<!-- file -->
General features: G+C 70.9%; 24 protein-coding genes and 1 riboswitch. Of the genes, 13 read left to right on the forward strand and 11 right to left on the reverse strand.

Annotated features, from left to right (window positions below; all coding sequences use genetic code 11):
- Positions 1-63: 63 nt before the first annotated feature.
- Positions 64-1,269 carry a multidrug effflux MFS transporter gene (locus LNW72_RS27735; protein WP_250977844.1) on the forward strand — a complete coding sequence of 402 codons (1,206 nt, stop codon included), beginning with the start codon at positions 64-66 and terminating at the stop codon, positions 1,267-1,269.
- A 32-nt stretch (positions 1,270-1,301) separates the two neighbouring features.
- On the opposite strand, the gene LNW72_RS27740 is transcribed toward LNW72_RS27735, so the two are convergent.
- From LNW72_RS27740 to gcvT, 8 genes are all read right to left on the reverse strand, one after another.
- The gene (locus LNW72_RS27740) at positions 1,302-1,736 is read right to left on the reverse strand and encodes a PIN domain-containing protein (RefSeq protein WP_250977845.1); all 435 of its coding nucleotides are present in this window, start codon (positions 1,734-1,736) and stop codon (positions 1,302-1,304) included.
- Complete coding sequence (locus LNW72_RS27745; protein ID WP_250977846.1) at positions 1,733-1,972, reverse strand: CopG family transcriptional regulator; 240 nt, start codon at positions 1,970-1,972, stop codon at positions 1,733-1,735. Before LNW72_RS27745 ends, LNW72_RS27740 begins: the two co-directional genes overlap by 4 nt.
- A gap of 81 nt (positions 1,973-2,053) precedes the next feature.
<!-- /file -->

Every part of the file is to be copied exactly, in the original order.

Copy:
General features: G+C 70.9%; 24 protein-coding genes and 1 riboswitch. Of the genes, 13 read left to right on the forward strand and 11 right to left on the reverse strand.

Annotated features, from left to right (window positions below; all coding sequences use genetic code 11):
- Positions 1-63: 63 nt before the first annotated feature.
- Positions 64-1,269 carry a multidrug effflux MFS transporter gene (locus LNW72_RS27735; protein WP_250977844.1) on the forward strand — a complete coding sequence of 402 codons (1,206 nt, stop codon included), beginning with the start codon at positions 64-66 and terminating at the stop codon, positions 1,267-1,269.
- A 32-nt stretch (positions 1,270-1,301) separates the two neighbouring features.
- On the opposite strand, the gene LNW72_RS27740 is transcribed toward LNW72_RS27735, so the two are convergent.
- From LNW72_RS27740 to gcvT, 8 genes are all read right to left on the reverse strand, one after another.
- The gene (locus LNW72_RS27740) at positions 1,302-1,736 is read right to left on the reverse strand and encodes a PIN domain-containing protein (RefSeq protein WP_250977845.1); all 435 of its coding nucleotides are present in this window, start codon (positions 1,734-1,736) and stop codon (positions 1,302-1,304) included.
- Complete coding sequence (locus LNW72_RS27745; protein ID WP_250977846.1) at positions 1,733-1,972, reverse strand: CopG family transcriptional regulator; 240 nt, start codon at positions 1,970-1,972, stop codon at positions 1,733-1,735. Before LNW72_RS27745 ends, LNW72_RS27740 begins: the two co-directional genes overlap by 4 nt.
- A gap of 81 nt (positions 1,973-2,053) precedes the next feature.